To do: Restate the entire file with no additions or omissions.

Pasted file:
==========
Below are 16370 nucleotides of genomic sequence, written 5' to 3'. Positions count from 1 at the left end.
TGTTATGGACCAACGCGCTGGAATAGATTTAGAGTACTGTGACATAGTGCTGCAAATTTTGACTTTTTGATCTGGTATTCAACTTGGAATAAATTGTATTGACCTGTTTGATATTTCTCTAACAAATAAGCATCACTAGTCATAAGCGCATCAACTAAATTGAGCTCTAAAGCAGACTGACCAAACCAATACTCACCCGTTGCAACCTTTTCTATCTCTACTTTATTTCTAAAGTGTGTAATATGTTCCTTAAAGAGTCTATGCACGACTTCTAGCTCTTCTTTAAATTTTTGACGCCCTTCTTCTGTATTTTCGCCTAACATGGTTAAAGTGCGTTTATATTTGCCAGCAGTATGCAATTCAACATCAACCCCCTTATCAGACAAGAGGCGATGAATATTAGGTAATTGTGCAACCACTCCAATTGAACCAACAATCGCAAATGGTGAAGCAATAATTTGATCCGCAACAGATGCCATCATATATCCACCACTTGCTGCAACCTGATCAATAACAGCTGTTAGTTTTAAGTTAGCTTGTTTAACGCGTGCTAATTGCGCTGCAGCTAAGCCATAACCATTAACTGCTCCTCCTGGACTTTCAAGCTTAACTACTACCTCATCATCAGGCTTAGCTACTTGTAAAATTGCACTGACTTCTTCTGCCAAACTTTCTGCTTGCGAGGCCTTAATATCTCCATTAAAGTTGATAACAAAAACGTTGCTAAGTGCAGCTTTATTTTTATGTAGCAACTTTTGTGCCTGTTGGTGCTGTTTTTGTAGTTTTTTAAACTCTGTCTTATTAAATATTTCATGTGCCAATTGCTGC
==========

Below are 16370 nucleotides of genomic sequence, written 5' to 3'. Positions count from 1 at the left end.
TGTTATGGACCAACGCGCTGGAATAGATTTAGAGTACTGTGACATAGTGCTGCAAATTTTGACTTTTTGATCTGGTATTCAACTTGGAATAAATTGTATTGACCTGTTTGATATTTCTCTAACAAATAAGCATCACTAGTCATAAGCGCATCAACTAAATTGAGCTCTAAAGCAGACTGACCAAACCAATACTCACCCGTTGCAACCTTTTCTATCTCTACTTTATTTCTAAAGTGTGTAATATGTTCCTTAAAGAGTCTATGCACGACTTCTAGCTCTTCTTTAAATTTTTGACGCCCTTCTTCTGTATTTTCGCCTAACATGGTTAAAGTGCGTTTATATTTGCCAGCAGTATGCAATTCAACATCAACCCCCTTATCAGACAAGAGGCGATGAATATTAGGTAATTGTGCAACCACTCCAATTGAACCAACAATCGCAAATGGTGAAGCAATAATTTGATCCGCAACAGATGCCATCATATATCCACCACTTGCTGCAACCTGATCAATAACAGCTGTTAGTTTTAAGTTAGCTTGTTTAACGCGTGCTAATTGCGCTGCAGCTAAGCCATAACCATTAACTGCTCCTCCTGGACTTTCAAGCTTAACTACTACCTCATCATCAGGCTTAGCTACTTGTAAAATTGCACTGACTTCTTCTGCCAAACTTTCTGCTTGCGAGGCCTTAATATCTCCATTAAAGTTGATAACAAAAACGTTGCTAAGTGCAGCTTTATTTTTATGTAGCAACTTTTGTGCCTGTTGGTGCTGTTTTTGTAGTTTTTTAAACTCTGTCTTATTAAATATTTCATGTGCCAATTGCTGC